• @Eric the Red: Reynolds pitches Sunday. Leake’s start is just skipped (reason: his consecutive bad starts) and Cingrani takes the first game in St. Louis. Latos and Bailey pitch on normal schedule. That at least gets the first series taken care of.

      • @Steve Mancuso:

        I still don’t think that helps out overall when you look at all 7 games. As it is, if Cingrani goes on Monday, then he would be due to go again on Sunday in Colorado, meaning he would then miss the entire 4-game set in Cincinnati. You could skip Cingrani again next Sunday, but Latos would be next in line, and you wouldn’t want him missing the Cards either.

        The only to have the 3 power arms each get 2 starts would be to call up Reynolds for this Sunday, then keep him around all week to make another start next Sunday. Unless you do that, then you would have Leake and Arroyo both going in the 4-game set, meaning you really didn’t gain any advantage. Is it worth 2 starts’ worth of Greg Reynolds to swap one game of Leake for Cingrani against the Cards? I’m not sure it is.

  2. Look for a lot of backups to play against Milwaukee on Sunday: day game after night, 17th game in a 20-game stretch, played against a lesser opponent, with a crucial road series starting the next day.

    Although the order might frustrate us, I think we need to accept the composition of the lineup regardless, and not assume a loss is in order.

    • @renbutler: I wouldn’t mind seeing Hannahan and Izturis start and also Paul in LF. Those guys have to play to stay sharp for pinch hitting. Playing them all at once makes as much sense to me as spreading them out. But that doesn’t excuse batting Izturis second just because he plays SS. He has the worst OBP on the team and should bat eighth.

      • @Steve Mancuso: That lineup is a LOT easier to swallow if the Reds take the first two of the series. If not, I hope they wouldn’t risk losing 2 of 3 to the Brewers before they go on one of the last meatgrinders of the season.

        3 questions:

        Will Cingrani make the necessary innings count to become a qualified pitcher if he doesn’t miss more than one more start for the rest of the year?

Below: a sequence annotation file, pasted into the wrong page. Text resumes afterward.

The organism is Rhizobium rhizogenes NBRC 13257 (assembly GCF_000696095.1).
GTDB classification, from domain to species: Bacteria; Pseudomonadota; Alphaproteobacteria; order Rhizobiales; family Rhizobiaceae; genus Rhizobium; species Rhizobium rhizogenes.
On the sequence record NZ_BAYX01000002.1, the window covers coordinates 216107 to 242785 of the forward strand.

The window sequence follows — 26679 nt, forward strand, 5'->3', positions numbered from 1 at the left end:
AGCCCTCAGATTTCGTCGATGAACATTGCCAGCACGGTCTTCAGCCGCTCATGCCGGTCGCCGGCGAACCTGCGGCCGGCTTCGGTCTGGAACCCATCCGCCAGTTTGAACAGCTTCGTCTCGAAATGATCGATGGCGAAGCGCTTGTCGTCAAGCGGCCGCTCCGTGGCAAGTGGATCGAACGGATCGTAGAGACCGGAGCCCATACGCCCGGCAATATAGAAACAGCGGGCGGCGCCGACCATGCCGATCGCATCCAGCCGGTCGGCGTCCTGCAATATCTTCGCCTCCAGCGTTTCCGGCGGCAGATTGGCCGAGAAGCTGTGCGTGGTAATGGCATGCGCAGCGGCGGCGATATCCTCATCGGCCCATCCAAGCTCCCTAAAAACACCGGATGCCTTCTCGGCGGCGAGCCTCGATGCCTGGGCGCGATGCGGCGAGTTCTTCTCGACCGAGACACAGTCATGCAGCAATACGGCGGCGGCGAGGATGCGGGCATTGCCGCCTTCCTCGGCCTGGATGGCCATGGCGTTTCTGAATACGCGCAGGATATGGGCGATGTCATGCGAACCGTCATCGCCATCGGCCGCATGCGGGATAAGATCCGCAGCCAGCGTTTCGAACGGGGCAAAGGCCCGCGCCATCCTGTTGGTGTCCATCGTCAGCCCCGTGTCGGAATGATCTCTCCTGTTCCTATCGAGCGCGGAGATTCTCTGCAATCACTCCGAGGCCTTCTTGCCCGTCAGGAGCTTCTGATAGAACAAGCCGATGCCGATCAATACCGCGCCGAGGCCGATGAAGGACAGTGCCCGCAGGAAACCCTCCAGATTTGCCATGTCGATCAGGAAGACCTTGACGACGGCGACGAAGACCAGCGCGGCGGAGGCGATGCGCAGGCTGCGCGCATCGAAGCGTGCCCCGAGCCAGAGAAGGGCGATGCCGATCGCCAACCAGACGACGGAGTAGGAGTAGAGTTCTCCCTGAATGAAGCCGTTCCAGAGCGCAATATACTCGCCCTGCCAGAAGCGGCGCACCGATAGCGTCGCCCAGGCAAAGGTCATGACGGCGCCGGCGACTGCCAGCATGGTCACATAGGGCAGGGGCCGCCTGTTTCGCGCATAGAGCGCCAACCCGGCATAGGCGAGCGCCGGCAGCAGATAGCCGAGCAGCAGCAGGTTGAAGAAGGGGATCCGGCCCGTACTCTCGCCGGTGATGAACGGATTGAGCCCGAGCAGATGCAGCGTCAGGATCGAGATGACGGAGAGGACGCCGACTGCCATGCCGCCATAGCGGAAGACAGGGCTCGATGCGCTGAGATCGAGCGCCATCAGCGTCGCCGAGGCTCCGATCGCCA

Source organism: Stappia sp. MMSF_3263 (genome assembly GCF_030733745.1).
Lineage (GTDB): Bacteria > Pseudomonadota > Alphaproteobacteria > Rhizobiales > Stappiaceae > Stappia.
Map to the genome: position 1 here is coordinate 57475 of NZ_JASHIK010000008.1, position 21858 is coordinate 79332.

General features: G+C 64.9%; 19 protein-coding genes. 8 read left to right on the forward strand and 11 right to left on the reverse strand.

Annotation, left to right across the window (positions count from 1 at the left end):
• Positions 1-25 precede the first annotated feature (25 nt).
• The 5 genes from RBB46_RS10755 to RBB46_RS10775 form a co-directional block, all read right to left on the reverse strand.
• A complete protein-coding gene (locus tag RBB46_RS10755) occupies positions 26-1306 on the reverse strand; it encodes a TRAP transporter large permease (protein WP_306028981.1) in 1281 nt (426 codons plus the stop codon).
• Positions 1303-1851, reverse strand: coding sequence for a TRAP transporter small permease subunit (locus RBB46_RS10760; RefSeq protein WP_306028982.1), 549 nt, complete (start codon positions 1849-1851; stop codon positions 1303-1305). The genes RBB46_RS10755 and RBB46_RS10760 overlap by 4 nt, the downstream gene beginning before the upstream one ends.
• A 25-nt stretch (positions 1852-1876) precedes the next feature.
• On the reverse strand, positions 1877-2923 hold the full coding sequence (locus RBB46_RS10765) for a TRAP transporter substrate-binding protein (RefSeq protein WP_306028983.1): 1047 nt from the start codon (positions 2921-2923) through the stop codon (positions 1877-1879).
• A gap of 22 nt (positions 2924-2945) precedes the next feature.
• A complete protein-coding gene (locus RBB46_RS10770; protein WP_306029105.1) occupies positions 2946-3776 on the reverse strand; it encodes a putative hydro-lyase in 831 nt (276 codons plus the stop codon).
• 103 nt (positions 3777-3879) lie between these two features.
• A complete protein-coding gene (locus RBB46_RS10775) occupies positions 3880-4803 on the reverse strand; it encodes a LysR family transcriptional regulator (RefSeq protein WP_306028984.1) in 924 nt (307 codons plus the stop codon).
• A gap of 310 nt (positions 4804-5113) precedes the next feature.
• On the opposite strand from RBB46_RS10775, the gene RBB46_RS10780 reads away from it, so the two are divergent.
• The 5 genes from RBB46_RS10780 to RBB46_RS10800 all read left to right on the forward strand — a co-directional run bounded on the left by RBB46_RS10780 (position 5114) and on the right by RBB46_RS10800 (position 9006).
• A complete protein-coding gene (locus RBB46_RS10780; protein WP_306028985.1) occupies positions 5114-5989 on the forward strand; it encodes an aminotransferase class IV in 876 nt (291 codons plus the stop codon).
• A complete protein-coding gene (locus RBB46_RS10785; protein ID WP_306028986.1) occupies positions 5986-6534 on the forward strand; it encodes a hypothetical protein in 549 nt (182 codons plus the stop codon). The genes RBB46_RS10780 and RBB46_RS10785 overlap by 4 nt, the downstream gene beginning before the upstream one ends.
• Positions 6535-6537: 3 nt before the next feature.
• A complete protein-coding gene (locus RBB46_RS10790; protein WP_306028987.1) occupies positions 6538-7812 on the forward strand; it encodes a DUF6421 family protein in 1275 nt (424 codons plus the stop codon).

How badly will Reds staff botch the Cingrani injury?

        If he is healthy by the postseason, where do you see the rookie on the postseason roster? He’s definitely going to make it, but probably will come out of the pen, right?

        • @RichmondRed: Agreed on the B Team lineup.

          The rules of baseball stipulate that the pitcher has to throw 162 innings (1 inning per team game played) to qualify for pitching awards. If he stays healthy, he’ll have seven more starts. Cingrani averages about six innings/start. So no, he’ll end up about 20 innings short.

          If he has a real injury, they’re botching it. If it wasn’t anything much, they aren’t. An extra day of rest couldn’t hurt. They’ll know more today after his throws his bullpen session.

          Cingrani will almost certainly come out of the bullpen in the post-season for Dusty Baker. Even if Sean Marshall is healthy and Manny is being Manny. Baker will want three left-handed pitchers in the bullpen. He’s been lobbying for that publicly already. He sees that one batter match-up as more important than what a lefty starter can do. Let alone Cingrani >> Leaky.

          If it was me, Cingrani would be the third or fourth starting pitcher and Leake would be long relief/pinch runner for the post-season.

        • @Steve Mancuso: Agree with using Leake as a reliever in the playoffs. I think he’d be the emergency starter if someone goes down (ala Cueto), he’d be a great specialty pitcher in relief, and (my favorite reason) he’d instantly be our best pinch hitter. Why we don’t use him like that more often is beyond me.

          I believe, our best chance to win in the postseason is a healthy dose of Latos, Bailey, Cingrani, Arroyo starting with Leake in the pen for all of the above jobs.

  3. We could go:

    Brewers games 1-3:Bailey, Arroyo, Reynolds
    Cards games 1-3:Cingranni (skip Leake), Latos, Bailey
    Rockies games 1-3:Arroyo, Cingranni, Leake
    Cards games 1-4: Latos, Bailey, Arroyo, Cingranni

    Thant gives Bailey, Latos, Cingranni 6 of the 7 starts against the Cards all with just one “spot start” from a minor leaguer and skipping Leake one turn.

    LaRussa would do this but would Dusty???

      • @Steve Mancuso: I am with u 1,000,000% I do not want to see Leake or Bronson pitching against the Cardnials. The odd thing though Homer has struggled against teh Cards hasn’t he?

    • @warpig: OK, that works for me :-). There’s no way Dusty would do this or anything like it, however.

      One “good” thing about Leake’s recent struggles is that I hope it will lessen the likelihood of him getting a playoff start over Cingrani. I like the guy and hope he’ll keep developing, but I don’t trust him against a disciplined lineup or on a day when the ump has a tight strike zone.

      • @Eric the Red: I agree 100% with this. I love Leake, I think he’s a “gamer” (whatever that means), but I’d much rather have Cingrani’s ability to K people in a playoff game over Leake.

        What are your thoughts on a 3-man rotation for the NLDS? Latos, Bailey, Arroyo, with Cingrani ready to come in if any of those 3 guys get in trouble. That means Latos/Bailey would have to start games 4 and 5 on one day less rest than usual.

    • @warpig: Whatever we do, we need to keep Latos on track to be the Wild Card starter — which he currently will be if nobody skips a start.